The US Food and Drug Administration has said it identified significant violations in the production practices at Jubilant Life Sciences’ Spokane facility in US, which resulted in the company’s drug products to be adulterated.
The unit, located in Washington state, operated by Jubilant’s US-based subsidiary Jubilant HollisterStier, was inspected by the regulator between April 15 and May 10, 2013.
The USFDA said in the letter that it was aware of unexplained increased levels of unspecified impurities in a product, whose name was not stated in the letter. The company has dealt with the issue by withdrawing batches of the product from the market and reducing its expiry date.
“Although your initial actions are appropriate, it is essential that your firm also implements corrective actions to ensure the quality of the finished drug product throughout the product lifecycle. Your firm does not appear to have adequate control of the (production process). Your firm cannot assure product quality by reducing the expiry without understanding the root cause of the increased (unspecified material),” USFDA’s district director Gerald Bromley, Jr said in the warning letter.
It also said the company failed to establish appropriate written procedures, designed to prevent microbiological contamination of drug products, supposed to be sterile.
Jubilant had shut down certain production lines (filling lines SVP Line 1 and SVP Line 2) used to manufacture aseptically-filled injectable drug products in April 2013, in order to upgrade some systems.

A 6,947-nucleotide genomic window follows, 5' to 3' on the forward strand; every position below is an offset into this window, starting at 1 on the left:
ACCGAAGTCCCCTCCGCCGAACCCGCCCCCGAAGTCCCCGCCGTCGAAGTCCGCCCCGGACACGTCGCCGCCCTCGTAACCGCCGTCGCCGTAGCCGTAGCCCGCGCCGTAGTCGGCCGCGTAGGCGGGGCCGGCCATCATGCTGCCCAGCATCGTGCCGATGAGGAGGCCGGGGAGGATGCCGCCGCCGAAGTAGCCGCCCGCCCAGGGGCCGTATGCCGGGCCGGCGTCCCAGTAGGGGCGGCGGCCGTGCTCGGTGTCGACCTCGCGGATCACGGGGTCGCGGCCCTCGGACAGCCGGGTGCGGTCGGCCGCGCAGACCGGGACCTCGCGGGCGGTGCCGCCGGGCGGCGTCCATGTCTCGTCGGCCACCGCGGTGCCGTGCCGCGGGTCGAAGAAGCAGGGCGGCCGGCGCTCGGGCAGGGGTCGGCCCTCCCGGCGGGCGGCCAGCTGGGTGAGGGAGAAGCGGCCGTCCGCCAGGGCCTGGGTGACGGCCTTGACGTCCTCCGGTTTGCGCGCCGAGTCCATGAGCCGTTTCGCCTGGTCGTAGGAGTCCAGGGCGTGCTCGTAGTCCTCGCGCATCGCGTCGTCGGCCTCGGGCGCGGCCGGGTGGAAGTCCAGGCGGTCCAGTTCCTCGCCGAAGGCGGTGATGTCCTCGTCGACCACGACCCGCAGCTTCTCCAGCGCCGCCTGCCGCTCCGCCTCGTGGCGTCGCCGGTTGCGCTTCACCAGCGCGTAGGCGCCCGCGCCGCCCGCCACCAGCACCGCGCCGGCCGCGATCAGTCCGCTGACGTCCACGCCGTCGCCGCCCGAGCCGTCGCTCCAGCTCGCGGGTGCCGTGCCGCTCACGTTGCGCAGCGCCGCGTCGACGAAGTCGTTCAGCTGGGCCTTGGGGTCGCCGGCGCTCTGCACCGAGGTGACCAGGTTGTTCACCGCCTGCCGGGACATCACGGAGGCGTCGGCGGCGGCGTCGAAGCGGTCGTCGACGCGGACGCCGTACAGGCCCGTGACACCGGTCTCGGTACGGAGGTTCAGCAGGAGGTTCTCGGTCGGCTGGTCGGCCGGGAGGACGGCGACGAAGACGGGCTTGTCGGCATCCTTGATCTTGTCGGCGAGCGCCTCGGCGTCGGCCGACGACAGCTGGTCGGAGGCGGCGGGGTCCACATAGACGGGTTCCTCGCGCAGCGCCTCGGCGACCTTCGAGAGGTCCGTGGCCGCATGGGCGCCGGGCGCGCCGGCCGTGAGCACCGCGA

The USFDA pointed out that the company’s procedure lacks provisions for evaluating the effect of significant maintenance shutdowns and whether acceptable conditions are restored to certain classified areas before operations are restarted.
“Your firm acknowledges the lack of an adequate, documented evaluation of the effect of major equipment and facility modifications... Your response is inadequate because you do not commit to conducting media fill process simulations to assure the aseptic processing operations are acceptable after major shutdown activities,” the letter said.
The regulator has asked the company’s management to undertake a comprehensive evaluation of global manufacturing operations to ensure compliance with current Good Manufacturing Practice regulations.
“The items listed above, as well as other deficiencies our investigators found, lead us to